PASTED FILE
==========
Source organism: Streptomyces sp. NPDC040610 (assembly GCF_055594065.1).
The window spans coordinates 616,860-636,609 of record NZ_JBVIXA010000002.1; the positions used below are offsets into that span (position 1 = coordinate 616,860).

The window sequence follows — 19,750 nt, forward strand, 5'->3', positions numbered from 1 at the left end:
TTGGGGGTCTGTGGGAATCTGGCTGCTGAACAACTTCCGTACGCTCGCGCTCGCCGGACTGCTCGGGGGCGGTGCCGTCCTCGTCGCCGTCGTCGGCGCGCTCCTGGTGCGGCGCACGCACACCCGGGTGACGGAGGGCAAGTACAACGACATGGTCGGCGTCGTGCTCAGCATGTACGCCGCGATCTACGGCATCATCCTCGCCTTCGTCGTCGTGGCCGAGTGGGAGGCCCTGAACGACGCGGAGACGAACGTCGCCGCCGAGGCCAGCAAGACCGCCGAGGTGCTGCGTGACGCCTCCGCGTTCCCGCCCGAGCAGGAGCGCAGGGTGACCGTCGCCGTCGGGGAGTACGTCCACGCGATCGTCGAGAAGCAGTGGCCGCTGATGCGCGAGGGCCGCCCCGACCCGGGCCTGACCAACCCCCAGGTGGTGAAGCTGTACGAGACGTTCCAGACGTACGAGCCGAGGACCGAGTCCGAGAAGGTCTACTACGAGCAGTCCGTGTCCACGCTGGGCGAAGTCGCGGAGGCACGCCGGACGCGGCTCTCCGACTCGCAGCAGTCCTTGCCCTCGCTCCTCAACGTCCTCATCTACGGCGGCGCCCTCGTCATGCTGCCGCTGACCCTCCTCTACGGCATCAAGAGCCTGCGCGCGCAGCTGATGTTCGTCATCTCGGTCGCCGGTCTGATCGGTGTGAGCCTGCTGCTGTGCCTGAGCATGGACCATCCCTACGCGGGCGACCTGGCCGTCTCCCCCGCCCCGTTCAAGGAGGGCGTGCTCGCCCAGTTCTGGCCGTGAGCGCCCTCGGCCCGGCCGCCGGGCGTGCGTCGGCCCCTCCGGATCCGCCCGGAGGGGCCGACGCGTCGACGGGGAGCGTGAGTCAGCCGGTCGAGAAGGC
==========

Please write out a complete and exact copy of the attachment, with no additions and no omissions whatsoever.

Source organism: Streptomyces sp. NPDC040610 (assembly GCF_055594065.1).
The window spans coordinates 616,860-636,609 of record NZ_JBVIXA010000002.1; the positions used below are offsets into that span (position 1 = coordinate 616,860).

The window sequence follows — 19,750 nt, forward strand, 5'->3', positions numbered from 1 at the left end:
TTGGGGGTCTGTGGGAATCTGGCTGCTGAACAACTTCCGTACGCTCGCGCTCGCCGGACTGCTCGGGGGCGGTGCCGTCCTCGTCGCCGTCGTCGGCGCGCTCCTGGTGCGGCGCACGCACACCCGGGTGACGGAGGGCAAGTACAACGACATGGTCGGCGTCGTGCTCAGCATGTACGCCGCGATCTACGGCATCATCCTCGCCTTCGTCGTCGTGGCCGAGTGGGAGGCCCTGAACGACGCGGAGACGAACGTCGCCGCCGAGGCCAGCAAGACCGCCGAGGTGCTGCGTGACGCCTCCGCGTTCCCGCCCGAGCAGGAGCGCAGGGTGACCGTCGCCGTCGGGGAGTACGTCCACGCGATCGTCGAGAAGCAGTGGCCGCTGATGCGCGAGGGCCGCCCCGACCCGGGCCTGACCAACCCCCAGGTGGTGAAGCTGTACGAGACGTTCCAGACGTACGAGCCGAGGACCGAGTCCGAGAAGGTCTACTACGAGCAGTCCGTGTCCACGCTGGGCGAAGTCGCGGAGGCACGCCGGACGCGGCTCTCCGACTCGCAGCAGTCCTTGCCCTCGCTCCTCAACGTCCTCATCTACGGCGGCGCCCTCGTCATGCTGCCGCTGACCCTCCTCTACGGCATCAAGAGCCTGCGCGCGCAGCTGATGTTCGTCATCTCGGTCGCCGGTCTGATCGGTGTGAGCCTGCTGCTGTGCCTGAGCATGGACCATCCCTACGCGGGCGACCTGGCCGTCTCCCCCGCCCCGTTCAAGGAGGGCGTGCTCGCCCAGTTCTGGCCGTGAGCGCCCTCGGCCCGGCCGCCGGGCGTGCGTCGGCCCCTCCGGATCCGCCCGGAGGGGCCGACGCGTCGACGGGGAGCGTGAGTCAGCCGGTCGAGAAGGC